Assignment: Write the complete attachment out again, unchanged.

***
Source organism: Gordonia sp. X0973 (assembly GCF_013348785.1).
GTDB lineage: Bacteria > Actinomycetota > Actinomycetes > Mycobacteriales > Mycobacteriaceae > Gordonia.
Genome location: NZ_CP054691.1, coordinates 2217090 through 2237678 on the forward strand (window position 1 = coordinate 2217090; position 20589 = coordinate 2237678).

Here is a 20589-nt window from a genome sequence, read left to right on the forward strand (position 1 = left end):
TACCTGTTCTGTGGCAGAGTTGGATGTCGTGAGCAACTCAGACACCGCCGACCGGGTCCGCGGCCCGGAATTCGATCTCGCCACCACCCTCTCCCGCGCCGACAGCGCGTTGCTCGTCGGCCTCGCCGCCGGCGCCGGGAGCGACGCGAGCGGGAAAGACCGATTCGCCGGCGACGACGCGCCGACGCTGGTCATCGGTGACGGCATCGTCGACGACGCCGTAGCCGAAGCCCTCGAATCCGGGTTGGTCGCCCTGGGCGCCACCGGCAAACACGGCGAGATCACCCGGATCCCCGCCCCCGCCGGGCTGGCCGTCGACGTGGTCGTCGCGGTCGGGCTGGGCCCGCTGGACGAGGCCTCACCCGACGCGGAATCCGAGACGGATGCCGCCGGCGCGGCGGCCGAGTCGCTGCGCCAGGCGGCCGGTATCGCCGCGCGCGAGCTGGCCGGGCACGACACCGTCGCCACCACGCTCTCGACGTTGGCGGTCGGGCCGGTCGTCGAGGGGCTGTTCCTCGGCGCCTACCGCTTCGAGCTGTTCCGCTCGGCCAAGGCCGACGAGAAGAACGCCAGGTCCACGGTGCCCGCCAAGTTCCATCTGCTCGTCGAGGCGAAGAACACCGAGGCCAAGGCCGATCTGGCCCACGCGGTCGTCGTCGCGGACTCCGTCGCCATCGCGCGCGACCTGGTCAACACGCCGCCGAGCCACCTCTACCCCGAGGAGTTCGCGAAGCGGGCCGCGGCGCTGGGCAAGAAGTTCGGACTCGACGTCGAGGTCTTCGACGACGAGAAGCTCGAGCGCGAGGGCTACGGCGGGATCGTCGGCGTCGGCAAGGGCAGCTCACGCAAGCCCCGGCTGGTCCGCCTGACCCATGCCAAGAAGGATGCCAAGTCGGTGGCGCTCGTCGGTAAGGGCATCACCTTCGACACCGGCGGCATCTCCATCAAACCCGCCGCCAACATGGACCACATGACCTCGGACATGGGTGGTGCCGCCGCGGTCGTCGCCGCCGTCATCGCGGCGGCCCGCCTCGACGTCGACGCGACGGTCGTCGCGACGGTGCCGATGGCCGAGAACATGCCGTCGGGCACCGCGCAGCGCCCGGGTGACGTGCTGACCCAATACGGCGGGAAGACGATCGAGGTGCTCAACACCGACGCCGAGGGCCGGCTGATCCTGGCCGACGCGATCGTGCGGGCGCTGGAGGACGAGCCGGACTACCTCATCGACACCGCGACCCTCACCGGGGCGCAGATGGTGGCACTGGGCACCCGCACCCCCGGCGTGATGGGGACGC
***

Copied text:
Source organism: Gordonia sp. X0973 (assembly GCF_013348785.1).
GTDB lineage: Bacteria > Actinomycetota > Actinomycetes > Mycobacteriales > Mycobacteriaceae > Gordonia.
Genome location: NZ_CP054691.1, coordinates 2217090 through 2237678 on the forward strand (window position 1 = coordinate 2217090; position 20589 = coordinate 2237678).

Here is a 20589-nt window from a genome sequence, read left to right on the forward strand (position 1 = left end):
TACCTGTTCTGTGGCAGAGTTGGATGTCGTGAGCAACTCAGACACCGCCGACCGGGTCCGCGGCCCGGAATTCGATCTCGCCACCACCCTCTCCCGCGCCGACAGCGCGTTGCTCGTCGGCCTCGCCGCCGGCGCCGGGAGCGACGCGAGCGGGAAAGACCGATTCGCCGGCGACGACGCGCCGACGCTGGTCATCGGTGACGGCATCGTCGACGACGCCGTAGCCGAAGCCCTCGAATCCGGGTTGGTCGCCCTGGGCGCCACCGGCAAACACGGCGAGATCACCCGGATCCCCGCCCCCGCCGGGCTGGCCGTCGACGTGGTCGTCGCGGTCGGGCTGGGCCCGCTGGACGAGGCCTCACCCGACGCGGAATCCGAGACGGATGCCGCCGGCGCGGCGGCCGAGTCGCTGCGCCAGGCGGCCGGTATCGCCGCGCGCGAGCTGGCCGGGCACGACACCGTCGCCACCACGCTCTCGACGTTGGCGGTCGGGCCGGTCGTCGAGGGGCTGTTCCTCGGCGCCTACCGCTTCGAGCTGTTCCGCTCGGCCAAGGCCGACGAGAAGAACGCCAGGTCCACGGTGCCCGCCAAGTTCCATCTGCTCGTCGAGGCGAAGAACACCGAGGCCAAGGCCGATCTGGCCCACGCGGTCGTCGTCGCGGACTCCGTCGCCATCGCGCGCGACCTGGTCAACACGCCGCCGAGCCACCTCTACCCCGAGGAGTTCGCGAAGCGGGCCGCGGCGCTGGGCAAGAAGTTCGGACTCGACGTCGAGGTCTTCGACGACGAGAAGCTCGAGCGCGAGGGCTACGGCGGGATCGTCGGCGTCGGCAAGGGCAGCTCACGCAAGCCCCGGCTGGTCCGCCTGACCCATGCCAAGAAGGATGCCAAGTCGGTGGCGCTCGTCGGTAAGGGCATCACCTTCGACACCGGCGGCATCTCCATCAAACCCGCCGCCAACATGGACCACATGACCTCGGACATGGGTGGTGCCGCCGCGGTCGTCGCCGCCGTCATCGCGGCGGCCCGCCTCGACGTCGACGCGACGGTCGTCGCGACGGTGCCGATGGCCGAGAACATGCCGTCGGGCACCGCGCAGCGCCCGGGTGACGTGCTGACCCAATACGGCGGGAAGACGATCGAGGTGCTCAACACCGACGCCGAGGGCCGGCTGATCCTGGCCGACGCGATCGTGCGGGCGCTGGAGGACGAGCCGGACTACCTCATCGACACCGCGACCCTCACCGGGGCGCAGATGGTGGCACTGGGCACCCGCACCCCCGGCGTGATGGGGACGC